Back in 2015, we detailed a study by researchers at Duke University and the University of California at Berkeley pointing to quantitative evidence that The Fed consistently leaks non-public information about its meetings.
The study, first reported by The Daily Californian, considers historical patterns in stock prices relative to the distribution of non-public Fed information. “The Fed uses ‘informal communication channels’ on even-numbered weeks after FOMC meetings,” the report said, pointing to leaks making it into media stories such as the Wall Street Journal as well as showing up in private financial advice.
To support their claims, researchers point to private advice received by financial investors and news reports that contained non-public information discussed in FOMC meetings. “The informal communication can steer market expectations by engaging with private forecasters and newsletters that influence market inference of current and future policy,” the report stated, citing the goal of managing market expectations. “Informal communication facilitates learning by the Fed from the financial sector about how the Fed’s assessment of the economy compares to that of the financial sector and about how markets are likely to react to a particular policy decision.”
At the time, the report dovetailed with a recent insider trading investigation of the Fed, which was mentioned in the report. The report authors pointed to a lack of concern regarding being investigated or prosecuted for the wide-spread if brazen leaks:
We provide a list of Fed leaks of the FOMC outcome (or key determinants thereof) or the FOMC minutes to private financial institutions, again being constrained in seeing only the leaks that emerge in the public domain. The most well-known example is the October 3, 2012 leak to Medley Global Advisors (MGA), a policy intelligence firm. It is clear from that document that Regina Schleiger, the MGA analyst, had a copy of the FOMC minutes from the September 2012 FOMC meeting, which were due to be released the day after her article. In addition, she provides a step-by-step account of the policy debate among FOMC members ahead of the September 2012 FOMC meeting, information that goes beyond the content of the minutes.
Two things are notable about this example beyond the leak itself. First, it is informative that the analyst wrote the newsletter without a concern for the legality of extracting and conveying inside information to those who could trade ahead of the minute release announcement. One possible interpretation of this is that leaks are commonplace and not prosecuted. Second, the subsequent investigations of the MGA leak offers evidence of the systematic nature of informal communication between the Fed and the financial sector.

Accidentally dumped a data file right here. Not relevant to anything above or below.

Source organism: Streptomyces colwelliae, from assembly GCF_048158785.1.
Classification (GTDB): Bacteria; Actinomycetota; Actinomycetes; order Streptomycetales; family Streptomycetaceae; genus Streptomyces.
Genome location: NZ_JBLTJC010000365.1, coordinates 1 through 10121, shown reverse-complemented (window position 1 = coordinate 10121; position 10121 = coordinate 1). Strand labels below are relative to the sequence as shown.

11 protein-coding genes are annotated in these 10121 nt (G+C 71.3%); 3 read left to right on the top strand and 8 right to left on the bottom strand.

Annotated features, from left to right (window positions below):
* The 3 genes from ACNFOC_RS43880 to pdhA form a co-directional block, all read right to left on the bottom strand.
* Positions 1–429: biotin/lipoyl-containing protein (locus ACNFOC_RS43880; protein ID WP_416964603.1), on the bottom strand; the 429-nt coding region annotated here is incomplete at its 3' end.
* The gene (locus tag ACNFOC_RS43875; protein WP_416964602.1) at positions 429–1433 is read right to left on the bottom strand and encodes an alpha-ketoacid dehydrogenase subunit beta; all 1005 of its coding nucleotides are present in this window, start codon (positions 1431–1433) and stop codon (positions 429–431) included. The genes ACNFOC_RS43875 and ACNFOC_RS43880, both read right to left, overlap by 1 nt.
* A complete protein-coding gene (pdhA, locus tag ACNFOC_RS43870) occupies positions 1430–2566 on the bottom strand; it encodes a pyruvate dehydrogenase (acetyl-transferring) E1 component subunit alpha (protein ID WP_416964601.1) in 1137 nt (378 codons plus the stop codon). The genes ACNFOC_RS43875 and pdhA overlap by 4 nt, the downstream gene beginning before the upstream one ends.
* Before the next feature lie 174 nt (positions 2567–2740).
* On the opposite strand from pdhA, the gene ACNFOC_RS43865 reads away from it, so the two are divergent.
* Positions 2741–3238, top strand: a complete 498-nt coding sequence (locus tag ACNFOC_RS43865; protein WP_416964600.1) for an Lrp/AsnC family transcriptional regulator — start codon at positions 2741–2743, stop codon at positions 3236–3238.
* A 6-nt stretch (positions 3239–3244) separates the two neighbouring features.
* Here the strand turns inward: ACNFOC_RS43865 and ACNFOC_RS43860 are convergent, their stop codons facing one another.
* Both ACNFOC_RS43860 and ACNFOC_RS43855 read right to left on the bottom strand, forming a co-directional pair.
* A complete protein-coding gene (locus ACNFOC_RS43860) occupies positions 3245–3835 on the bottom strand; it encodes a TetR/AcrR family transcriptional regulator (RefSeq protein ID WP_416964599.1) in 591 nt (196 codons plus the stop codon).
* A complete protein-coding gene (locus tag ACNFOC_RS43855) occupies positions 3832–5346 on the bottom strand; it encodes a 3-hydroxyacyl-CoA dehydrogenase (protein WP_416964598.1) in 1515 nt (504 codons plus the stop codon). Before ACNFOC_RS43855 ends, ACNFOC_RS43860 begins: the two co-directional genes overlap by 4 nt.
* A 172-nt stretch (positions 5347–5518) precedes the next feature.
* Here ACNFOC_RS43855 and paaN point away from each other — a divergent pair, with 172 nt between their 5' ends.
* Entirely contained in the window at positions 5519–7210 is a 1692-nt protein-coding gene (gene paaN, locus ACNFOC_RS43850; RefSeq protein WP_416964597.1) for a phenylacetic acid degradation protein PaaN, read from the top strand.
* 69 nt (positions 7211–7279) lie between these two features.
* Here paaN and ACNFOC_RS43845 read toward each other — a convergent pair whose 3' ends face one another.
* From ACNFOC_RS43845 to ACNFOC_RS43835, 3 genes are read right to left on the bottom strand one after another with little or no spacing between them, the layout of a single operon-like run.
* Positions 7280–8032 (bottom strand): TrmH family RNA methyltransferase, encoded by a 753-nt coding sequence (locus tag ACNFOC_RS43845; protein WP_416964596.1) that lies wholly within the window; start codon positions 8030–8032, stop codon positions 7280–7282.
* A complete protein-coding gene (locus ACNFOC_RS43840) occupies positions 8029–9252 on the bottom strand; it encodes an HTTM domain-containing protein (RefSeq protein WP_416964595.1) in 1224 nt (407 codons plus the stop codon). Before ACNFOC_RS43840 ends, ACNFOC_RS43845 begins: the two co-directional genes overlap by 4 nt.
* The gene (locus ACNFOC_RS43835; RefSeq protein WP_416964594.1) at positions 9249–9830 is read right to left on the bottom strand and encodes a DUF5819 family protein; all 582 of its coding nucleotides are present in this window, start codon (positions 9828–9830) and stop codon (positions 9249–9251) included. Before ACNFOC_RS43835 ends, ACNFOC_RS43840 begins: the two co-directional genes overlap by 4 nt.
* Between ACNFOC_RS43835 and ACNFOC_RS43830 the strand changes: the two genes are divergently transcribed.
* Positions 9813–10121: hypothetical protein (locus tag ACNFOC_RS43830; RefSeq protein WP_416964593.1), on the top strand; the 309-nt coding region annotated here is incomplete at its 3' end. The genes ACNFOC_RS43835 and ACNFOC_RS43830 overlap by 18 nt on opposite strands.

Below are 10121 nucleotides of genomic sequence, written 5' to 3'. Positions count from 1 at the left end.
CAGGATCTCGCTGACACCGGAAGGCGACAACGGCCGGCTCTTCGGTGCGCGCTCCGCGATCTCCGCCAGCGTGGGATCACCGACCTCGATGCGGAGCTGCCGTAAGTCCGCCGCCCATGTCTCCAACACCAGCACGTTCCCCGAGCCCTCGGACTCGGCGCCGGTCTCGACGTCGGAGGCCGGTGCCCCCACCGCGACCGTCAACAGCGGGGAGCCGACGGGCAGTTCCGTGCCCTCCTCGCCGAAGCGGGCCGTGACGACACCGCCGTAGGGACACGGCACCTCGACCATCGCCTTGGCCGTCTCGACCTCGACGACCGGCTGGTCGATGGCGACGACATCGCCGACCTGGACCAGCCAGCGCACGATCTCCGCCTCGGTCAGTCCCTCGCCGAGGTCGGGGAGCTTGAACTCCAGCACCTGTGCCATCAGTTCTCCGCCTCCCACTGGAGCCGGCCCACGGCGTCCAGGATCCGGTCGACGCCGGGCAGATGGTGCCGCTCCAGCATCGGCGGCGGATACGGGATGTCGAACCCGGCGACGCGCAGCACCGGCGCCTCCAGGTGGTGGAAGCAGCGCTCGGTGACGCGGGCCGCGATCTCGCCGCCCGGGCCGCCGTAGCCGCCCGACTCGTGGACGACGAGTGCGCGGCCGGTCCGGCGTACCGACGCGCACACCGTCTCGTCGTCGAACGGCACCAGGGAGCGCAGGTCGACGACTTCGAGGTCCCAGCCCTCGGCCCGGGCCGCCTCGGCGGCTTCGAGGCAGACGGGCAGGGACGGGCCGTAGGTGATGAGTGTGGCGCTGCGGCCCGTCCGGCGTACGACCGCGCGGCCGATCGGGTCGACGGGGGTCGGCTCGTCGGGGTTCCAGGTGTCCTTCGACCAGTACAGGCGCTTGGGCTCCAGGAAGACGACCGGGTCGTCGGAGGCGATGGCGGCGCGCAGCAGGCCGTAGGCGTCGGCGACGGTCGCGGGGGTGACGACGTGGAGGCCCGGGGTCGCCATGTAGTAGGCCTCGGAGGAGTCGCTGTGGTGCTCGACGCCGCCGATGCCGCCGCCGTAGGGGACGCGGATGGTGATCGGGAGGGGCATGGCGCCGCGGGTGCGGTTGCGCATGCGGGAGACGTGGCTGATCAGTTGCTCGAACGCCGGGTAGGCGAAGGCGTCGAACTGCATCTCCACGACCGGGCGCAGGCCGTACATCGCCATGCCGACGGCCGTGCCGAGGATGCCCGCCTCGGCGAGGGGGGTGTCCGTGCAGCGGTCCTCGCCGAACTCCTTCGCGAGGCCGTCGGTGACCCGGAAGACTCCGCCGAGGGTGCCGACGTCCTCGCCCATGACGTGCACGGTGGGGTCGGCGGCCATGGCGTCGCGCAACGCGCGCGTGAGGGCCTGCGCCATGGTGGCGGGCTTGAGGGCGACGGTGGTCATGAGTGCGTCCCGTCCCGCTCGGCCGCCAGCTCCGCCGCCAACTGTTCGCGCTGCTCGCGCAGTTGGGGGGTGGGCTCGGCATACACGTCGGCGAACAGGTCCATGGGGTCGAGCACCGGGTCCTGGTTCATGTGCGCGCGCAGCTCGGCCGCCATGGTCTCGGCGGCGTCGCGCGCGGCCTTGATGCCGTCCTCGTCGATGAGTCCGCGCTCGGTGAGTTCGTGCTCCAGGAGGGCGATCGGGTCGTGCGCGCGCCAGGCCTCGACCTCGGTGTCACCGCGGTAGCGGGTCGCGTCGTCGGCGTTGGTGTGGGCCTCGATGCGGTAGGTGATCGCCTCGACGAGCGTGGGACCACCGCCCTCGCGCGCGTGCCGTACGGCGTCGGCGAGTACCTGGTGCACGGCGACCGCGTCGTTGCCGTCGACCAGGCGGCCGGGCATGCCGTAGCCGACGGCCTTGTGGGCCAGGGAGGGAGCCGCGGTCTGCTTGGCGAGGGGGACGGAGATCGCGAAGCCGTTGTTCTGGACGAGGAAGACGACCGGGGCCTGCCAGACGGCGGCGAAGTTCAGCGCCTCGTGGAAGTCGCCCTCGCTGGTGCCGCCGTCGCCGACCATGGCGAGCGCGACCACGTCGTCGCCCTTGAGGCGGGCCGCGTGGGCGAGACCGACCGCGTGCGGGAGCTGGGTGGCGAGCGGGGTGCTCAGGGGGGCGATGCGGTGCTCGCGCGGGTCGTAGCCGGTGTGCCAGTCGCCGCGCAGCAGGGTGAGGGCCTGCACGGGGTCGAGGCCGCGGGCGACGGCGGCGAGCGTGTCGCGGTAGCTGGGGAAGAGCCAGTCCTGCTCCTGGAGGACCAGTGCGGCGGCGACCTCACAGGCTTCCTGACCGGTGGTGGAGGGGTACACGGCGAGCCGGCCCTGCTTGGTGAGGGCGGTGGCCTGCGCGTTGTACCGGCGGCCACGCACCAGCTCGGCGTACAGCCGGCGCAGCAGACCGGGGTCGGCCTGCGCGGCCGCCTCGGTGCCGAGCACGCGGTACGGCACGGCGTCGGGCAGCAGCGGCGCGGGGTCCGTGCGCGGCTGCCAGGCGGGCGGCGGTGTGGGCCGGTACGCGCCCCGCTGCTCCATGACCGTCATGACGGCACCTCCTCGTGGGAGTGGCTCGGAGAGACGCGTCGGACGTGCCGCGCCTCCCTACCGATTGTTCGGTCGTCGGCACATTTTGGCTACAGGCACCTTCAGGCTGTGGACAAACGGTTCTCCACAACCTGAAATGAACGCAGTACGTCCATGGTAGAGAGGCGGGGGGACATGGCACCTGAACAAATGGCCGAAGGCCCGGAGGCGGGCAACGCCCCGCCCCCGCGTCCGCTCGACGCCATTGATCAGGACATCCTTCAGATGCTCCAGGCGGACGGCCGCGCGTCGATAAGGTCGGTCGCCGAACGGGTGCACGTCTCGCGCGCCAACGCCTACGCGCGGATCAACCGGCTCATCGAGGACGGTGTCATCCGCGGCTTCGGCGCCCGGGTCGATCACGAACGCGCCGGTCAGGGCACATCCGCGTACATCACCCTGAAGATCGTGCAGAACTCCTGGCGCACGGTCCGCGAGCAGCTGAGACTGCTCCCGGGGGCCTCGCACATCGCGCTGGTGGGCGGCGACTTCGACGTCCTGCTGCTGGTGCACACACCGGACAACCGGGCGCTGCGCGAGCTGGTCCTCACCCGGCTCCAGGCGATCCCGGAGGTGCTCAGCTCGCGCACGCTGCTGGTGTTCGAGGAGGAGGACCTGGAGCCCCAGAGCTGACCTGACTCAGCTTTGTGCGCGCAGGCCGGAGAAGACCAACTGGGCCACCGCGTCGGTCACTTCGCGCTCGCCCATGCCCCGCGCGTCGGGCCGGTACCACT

We noted at the time that in some respects, the lack of concern regarding legal consequences for its actions reflects a growing trend after 2008 where elite financial players didn’t believe their transgressions would be investigated much less prosecuted.
Three years later and still no prosecutions... and now a new report by University of Chicago Booth School of Business Ph.D. candidate David Finer, has exposed The Fed's clear manipulation and rigging of financial markets through 'leaked' information.
As The Wall Street Journal reports, Finer found a jump in New York City taxi cab activity between the Federal Reserve Bank of New York and major Wall Street banks around the time of central bank policy meetings, and the study’s author says the findings suggest an increase in informal communications between Fed employees and individuals in the private sector could be occurring.
Mr. Finer used government-provided GPS coordinates, vehicle information and other travel data to track taxi traffic between the addresses of the New York Fed and major banks. His research pointed to increased traffic between the destinations around lunch and late evening hours, which suggested informal meetings were taking place.
“The paper does not say anything illegal is happening,” Mr. Finer said in an interview. But “the pattern of interactions suggest these meetings are happening, and there’s the potential for information to be shared” between Fed employees and those in the private sector at these types of gatherings, he said.
“Their geography, timing and passenger counts are consistent with an increase in planned meetings causally linked to the incidence of monetary-policy activities,” he wrote. “I find highly statistically significant evidence of increases in meetings at the New York Fed late at night and in off-site meetings during typical lunch hours,” which is suggestive of “informal or discreet communication.”
The time surrounding the signing of Dodd-Frank saw a shocking rise in bilateral commercial-bank, Fed travel...
It seems 2012 was a big year for Fed leaks...
Of course, a spokesman for the New York Fed said the paper’s claims were fundamentally flawed.
“Many of the working paper’s inferences are flawed and misleading,” the bank spokesman said. “It is simply not credible to imply that an increase of a few taxi rides by unknown passengers between densely populated areas of the city—business, transportation and hospitality hubs—increased the risk of inappropriate communication,” he said, noting the Fed has strong policies governing how its staff interact with financial institutions.
As a reminder, just last year, then Richmond Fed President Jeffrey Lacker stepped down after revealing he had accidentally confirmed sensitive information about a Fed bond-buying program to a financial information firm and then failed to report the disclosure.